Attorney General Ellison restructures charity and replaces its leadership following more than $2 million in self-dealing transactions
Settlement overhauls the nonprofit’s governance after it funneled contributions to insider-owned businesses and amassed $700k in debts to its founder
September 2, 2021 (SAINT PAUL) — Minnesota Attorney General Keith Ellison announced today that his Office has replaced the leadership and overhauled the governance of the Minnesota nonprofit BFW Institute of Education & Research (“BFW”), also known as Pain Free Patriots, in a settlement agreement filed in Ramsey County District Court. BFW allegedly violated Minnesota law when its leadership directed that its charitable grantees seek pain relief only at insider-owned businesses, made grants of more than $2 million to those insider-owned entities over a period of four years, and turned a blind eye to hundreds of thousands of dollars in debt that BFW’s founder, Douglas V. Huseby, directed BFW to take from and make payable to him and his affiliated entities.
“Nonprofits that serve our military servicemembers are entrusted with not only charitable dollars but the public’s trust and commitment to do the right thing. Any nonprofit’s money should be used exclusively to further its charitable mission, and not to line the pockets of its insiders while doing so,” Attorney General Ellison said. “Under its prior leadership, BFW breached its duties and that public trust by letting conflicts of interest run rampant, and its board of directors failed to recognize and prevent these abuses from occurring. I am optimistic about BFW’s future under its new leadership, however, and thank them for working with our Office to put controls in place to protect the organization and its charitable mission going forward.”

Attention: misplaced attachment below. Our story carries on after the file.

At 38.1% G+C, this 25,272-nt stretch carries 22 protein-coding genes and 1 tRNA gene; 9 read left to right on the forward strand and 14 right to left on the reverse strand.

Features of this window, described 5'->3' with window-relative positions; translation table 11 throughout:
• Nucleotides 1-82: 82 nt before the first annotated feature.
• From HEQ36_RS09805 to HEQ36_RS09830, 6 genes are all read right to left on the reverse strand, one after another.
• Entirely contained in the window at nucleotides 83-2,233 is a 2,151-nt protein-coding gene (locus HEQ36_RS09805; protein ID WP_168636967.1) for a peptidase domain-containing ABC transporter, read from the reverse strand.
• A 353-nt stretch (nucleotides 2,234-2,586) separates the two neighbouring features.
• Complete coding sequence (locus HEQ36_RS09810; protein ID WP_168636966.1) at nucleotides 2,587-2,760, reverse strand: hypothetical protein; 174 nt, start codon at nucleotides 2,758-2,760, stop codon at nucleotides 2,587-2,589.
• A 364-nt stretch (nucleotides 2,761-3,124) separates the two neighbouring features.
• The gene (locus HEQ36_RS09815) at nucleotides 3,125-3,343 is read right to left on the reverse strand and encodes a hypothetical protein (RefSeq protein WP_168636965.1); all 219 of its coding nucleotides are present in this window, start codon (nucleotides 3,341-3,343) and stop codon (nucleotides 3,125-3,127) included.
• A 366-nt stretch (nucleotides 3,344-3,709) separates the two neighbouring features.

BFW issues grants for pain-relief care to veterans, first responders, law enforcement personnel, and their family members. The court order that the Attorney General’s Office filed today alleges that, under prior leadership, BFW approved only its related pain-relief provider, Ultimate Wellness Center (“UWC”) for grantees to seek care. BFW’s relationship with UWC — which is wholly owned by BFW’s founder — had never been competitively evaluated, appropriately documented, or negotiated at arm’s length.
BFW’s structural issues also contributed to unchecked conflicted decision-making. These conflicts took several forms, including:
- Four of BFW’s five directors had a financial interest in or were otherwise affiliated with UWC or in the two entities subcontracted to provide patient care at the clinic.
- None of BFW’s “approved provider” relationships, financial transactions, or other conflicted director arrangements were disclosed to or discussed by the Board of Directors when it entered into transactions, renewed agreements, or elected directors to the Board.
- Save for one, none of BFW’s board members signed required annual statements disclosing potential conflicts.